Morocco Itinerary

Morocco Travel Tales and Itineraries

Posted: 1st of May 2022

Morocco Itinerary
Kasbah, Rabat

Thinking of travelling to Morocco? This blog provides you with an 8 day travel itinerary and some tales from my own trip.


There are not many countries on this planet which offer diversity like Morocco. In this underrated country you will find lush green and rocky mountains, emerald lakes, star gazing deserts, gorgeous coastlines, surf swells, modern cosmopolitan cities and the hustle of traditional Moroccan towns. Morocco has something for everyone, whether you are into relaxing on a beach with a pina colada or bombing down a slope on snowy mountains (yes Morocco has ski slopes!).

Another bonus to visiting Morocco is the cost. Hotels, food and drinks are much cheaper compared to what you pay in the UK and Europe. However, there is a small price to pay for such a dreamy escape. In the bigger cities and towns there are plenty of people in the streets who see nonlocals as a target to earn a few extra quid and although harmless, the everyday hustle and harassing can be really irritating. For more information on how to avoid and manage this see 10 Things You Should Know Before Travelling to Morocco  . That said Morocco is one of my favourite places I have visited for a long time.

Day 1 – Manchester to Marrakesh


The trip started off well when I cockled over entering the airport hotel late Friday evening and fractured a metatarsal bone in my left foot. After being covid confined to our homes for almost 2 years my travel companion and friend Danielle agreed we should jump on the plane the next day as planned and not let the use of me only having one leg get in the way of our escape.


Our Moroccan trip would include a visit to cities, beaches and the mountains. Danielle and I travelled armed with clothing to suit all intended destinations, climates and cultures. Human sized suitcases prepared, we jumped on an early morning plane the next day and landed in Marrakesh.


Morocco Itinerary
Our Itinerary

We booked a stunningly traditional hotel from called Hotel Riadel Wiam which cost £50 a night and included breakfast. The Moroccans LOVE their breakfast, every breakfast is fit for a hobbit, expect a banquet! The hotel is based in the old town of Marrakesh and took about 20 minutes from the airport. I highly recommend this hotel, the staff were incredibly helpful on arrival, giving us tips to survive the hustle and bustle of Marrakesh.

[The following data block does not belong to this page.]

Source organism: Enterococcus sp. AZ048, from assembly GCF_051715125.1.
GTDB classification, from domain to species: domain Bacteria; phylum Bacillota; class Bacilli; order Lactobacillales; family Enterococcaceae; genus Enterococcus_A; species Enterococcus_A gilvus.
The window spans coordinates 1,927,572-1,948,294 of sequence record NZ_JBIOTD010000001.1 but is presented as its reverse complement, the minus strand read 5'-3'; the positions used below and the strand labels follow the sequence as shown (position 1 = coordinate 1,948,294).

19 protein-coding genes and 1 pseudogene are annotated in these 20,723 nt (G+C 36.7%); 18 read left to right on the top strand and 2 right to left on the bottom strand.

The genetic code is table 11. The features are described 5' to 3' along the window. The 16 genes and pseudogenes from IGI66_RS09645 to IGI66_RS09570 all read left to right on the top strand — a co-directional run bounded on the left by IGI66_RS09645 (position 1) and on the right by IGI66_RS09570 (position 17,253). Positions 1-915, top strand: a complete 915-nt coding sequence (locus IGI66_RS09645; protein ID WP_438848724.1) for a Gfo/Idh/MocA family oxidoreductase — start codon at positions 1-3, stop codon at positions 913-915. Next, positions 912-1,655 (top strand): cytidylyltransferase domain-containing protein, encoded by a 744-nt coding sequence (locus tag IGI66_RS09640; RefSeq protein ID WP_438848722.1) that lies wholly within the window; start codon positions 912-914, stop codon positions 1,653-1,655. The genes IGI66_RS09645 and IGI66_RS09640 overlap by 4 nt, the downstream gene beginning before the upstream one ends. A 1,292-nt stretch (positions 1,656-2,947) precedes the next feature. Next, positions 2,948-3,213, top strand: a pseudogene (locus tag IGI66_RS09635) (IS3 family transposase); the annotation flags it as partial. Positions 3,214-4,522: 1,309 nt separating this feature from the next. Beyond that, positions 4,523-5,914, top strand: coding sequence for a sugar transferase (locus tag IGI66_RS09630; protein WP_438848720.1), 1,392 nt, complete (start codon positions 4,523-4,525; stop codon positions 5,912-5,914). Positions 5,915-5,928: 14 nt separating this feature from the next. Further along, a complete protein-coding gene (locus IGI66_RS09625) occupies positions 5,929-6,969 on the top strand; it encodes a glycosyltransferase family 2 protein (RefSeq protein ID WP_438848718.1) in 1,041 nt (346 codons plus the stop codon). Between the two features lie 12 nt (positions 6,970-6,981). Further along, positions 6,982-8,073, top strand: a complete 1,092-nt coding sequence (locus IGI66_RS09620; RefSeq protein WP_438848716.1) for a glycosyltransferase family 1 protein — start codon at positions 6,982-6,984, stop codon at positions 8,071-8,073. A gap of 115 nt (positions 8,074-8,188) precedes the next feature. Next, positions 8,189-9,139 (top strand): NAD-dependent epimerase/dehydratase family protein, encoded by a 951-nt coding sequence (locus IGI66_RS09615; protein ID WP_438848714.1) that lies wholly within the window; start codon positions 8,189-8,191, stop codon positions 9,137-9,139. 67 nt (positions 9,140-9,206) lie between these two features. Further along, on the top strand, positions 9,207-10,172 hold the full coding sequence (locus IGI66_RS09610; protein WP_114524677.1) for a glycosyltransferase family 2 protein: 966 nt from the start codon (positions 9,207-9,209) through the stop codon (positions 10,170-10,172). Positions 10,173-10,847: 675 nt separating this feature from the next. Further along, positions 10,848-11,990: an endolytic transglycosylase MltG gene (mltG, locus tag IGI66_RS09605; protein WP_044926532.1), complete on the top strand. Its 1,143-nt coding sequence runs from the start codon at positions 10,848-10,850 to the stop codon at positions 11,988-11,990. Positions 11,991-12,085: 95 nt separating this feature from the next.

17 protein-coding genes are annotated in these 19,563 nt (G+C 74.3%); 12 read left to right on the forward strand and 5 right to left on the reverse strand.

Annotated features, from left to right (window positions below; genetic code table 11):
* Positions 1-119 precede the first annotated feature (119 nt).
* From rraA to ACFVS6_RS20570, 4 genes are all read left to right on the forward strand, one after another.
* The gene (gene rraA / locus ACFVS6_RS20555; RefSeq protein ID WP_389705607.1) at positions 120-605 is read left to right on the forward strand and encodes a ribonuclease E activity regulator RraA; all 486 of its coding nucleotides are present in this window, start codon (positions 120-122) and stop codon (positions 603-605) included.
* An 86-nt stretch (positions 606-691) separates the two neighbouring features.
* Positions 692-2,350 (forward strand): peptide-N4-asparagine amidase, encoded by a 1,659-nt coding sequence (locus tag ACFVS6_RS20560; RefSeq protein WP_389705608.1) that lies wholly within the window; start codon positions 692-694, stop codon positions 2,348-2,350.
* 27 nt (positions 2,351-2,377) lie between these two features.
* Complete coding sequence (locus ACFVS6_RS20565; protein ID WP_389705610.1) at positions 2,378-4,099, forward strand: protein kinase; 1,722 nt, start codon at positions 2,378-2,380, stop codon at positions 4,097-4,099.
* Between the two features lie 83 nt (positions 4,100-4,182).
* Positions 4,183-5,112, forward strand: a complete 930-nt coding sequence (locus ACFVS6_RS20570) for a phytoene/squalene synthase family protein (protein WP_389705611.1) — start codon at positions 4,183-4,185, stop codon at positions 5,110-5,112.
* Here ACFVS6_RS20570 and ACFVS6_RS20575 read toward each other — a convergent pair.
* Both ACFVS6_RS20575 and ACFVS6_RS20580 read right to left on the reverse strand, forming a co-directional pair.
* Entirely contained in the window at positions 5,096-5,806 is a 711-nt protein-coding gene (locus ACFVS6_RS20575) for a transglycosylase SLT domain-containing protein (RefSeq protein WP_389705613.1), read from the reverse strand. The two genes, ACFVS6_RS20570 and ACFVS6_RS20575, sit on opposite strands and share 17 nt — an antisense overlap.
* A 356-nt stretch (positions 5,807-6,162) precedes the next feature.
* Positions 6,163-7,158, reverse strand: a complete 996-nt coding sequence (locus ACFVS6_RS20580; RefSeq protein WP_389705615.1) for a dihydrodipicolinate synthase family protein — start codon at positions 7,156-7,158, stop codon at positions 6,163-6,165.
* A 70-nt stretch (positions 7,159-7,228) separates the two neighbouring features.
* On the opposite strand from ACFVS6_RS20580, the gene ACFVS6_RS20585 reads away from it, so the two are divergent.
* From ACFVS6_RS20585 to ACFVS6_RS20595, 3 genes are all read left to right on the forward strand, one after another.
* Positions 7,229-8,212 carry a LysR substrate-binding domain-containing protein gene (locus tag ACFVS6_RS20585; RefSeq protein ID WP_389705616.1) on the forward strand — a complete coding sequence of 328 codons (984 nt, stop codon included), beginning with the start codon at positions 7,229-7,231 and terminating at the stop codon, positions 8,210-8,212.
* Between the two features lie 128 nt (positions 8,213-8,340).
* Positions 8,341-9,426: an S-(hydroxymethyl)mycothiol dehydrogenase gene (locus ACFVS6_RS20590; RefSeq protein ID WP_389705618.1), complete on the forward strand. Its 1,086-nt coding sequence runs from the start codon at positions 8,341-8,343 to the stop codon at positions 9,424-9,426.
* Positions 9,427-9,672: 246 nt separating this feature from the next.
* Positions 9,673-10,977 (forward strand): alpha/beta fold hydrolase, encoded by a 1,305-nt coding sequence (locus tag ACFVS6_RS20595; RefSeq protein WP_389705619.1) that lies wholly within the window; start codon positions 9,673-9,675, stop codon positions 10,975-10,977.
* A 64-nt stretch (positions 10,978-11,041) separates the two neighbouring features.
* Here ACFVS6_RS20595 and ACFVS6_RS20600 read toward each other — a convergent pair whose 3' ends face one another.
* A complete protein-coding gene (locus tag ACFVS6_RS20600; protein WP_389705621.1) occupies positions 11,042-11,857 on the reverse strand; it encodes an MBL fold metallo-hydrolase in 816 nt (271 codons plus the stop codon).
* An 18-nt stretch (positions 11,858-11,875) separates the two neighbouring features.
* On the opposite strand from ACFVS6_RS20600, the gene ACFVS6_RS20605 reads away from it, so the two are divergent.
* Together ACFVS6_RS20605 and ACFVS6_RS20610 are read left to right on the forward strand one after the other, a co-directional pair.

Morocco Itinerary
Hotel Riadel Wiam

Leaving the hotel to explore we experienced at least 5 men in the streets appearing super friendly asking where we were heading and offering directions. This of course is not a goodwill gesture, and they will demand payment upon arrival.


We walked through beautiful narrow cobbled streets between red clay buildings which were lined with textile markets and spice souks. It was all very authentic and romantic until we reached the Jemma square. In the square you will find lots of snake charmers and locals with barbary monkeys on choker chains. These animals are stolen from their natural habitat and used to make money from tourists. It is sad and disturbing to see.

We also came across a number of ladies in full niqab black outfits selling henna tattoos. One lady grabbed Danielle’s coat to stop her from walking passed and another grabbed my wrist. These ladies will start to draw on your skin and then demand payment. Give them a wide birth and a firm no! We found the market to be too chaotic and menacing so we headed to the Bahia Palace for a tour before eating and returning to the hotel. Tired from the early flight and slightly traumatised by the culture shock, we went to bed looking forward to the next day’s journey to the Atlas Mountains.

Morocco Itinerary
Bahia Palace

Day 2 – Marrakesh to Bin El Ouidane (Atlas Mountains)


Ok this is when things became really interesting. After a night of good sleep, we felt energised for the next part of our adventure. After a breakfast feast we were collected by a very handsome taxi driver who took us the 3.5-hour drive to the Atlas Mountains. The taxi cost us about £90 one way, you can get there by bus which would take closer to 6 hours but cost you about £15 pp.

‘Apologies, he doesn’t speak English,’ said the receptionist.

‘Not a problem’, Danielle and I smiled.



Morocco Itinerary
Altas Mountains Accommodation

Our accommodation was a secluded two bedroomed villa booked from air bnb which had a 180-degree view of the mountains from the living room and an even more impressive 360-degree view from the roof terrace. It was absolutely beautiful, it cost £40 a night, what a bargain. There was one challenge however, the local village was 11km away, how were we going to eat?

The host confirmed before we arrived that he would drive us to the village to buy food, and that he did. After witnessing meat stalls in Marrakesh stood in the baking sun being drooled on by donkeys and walked on by cats, we were a little worried that our stomachs would not be accustomed to the local hygiene levels and opted for vegetarianism for the 4 days stay. Our host kindly drove us to the local fruit and vegetable market which upon arrival resembled a car boot sale on a rainy day. It was a deserted carpark space with a couple of tables selling no more than a dozen different battered vegetables.

Never deterred by a survival challenge ‘Ok, Danielle, we can do something with this, how about a moussaka but without the white sauce?’ I said putting a couple of beaten aubergines in a bag. ‘Fruit for breakfast?’ I said picking up something black that resembled a banana. ‘Oh, I think this clump of mud is a potato, we could have jacket potatoes!’ Out of politeness and respect for the locals we both managed to hide our need to laugh at the situation.

25 minutes later and the reality of living in the mountains with no access to supplies we both panicked bought 14 tomatoes, 6 potatoes and lots of other foraged pieces. The price of four days’ worth of fruit and vegetables Moroccan style…£2.90, plus the market man gave us 3 free pears.


Day 3 – Bin El Ouidane (Atlas Mountains)


We made it to the 2nd day in the mountains on our detox diet of tomatoes and water with a slice of lemon. Given I still had a dodgy foot we spent the day sunbathing on the terrace and talking about relationships and our views on the corporate world (Danielle and I worked together). It was a morning of relaxing and bonding.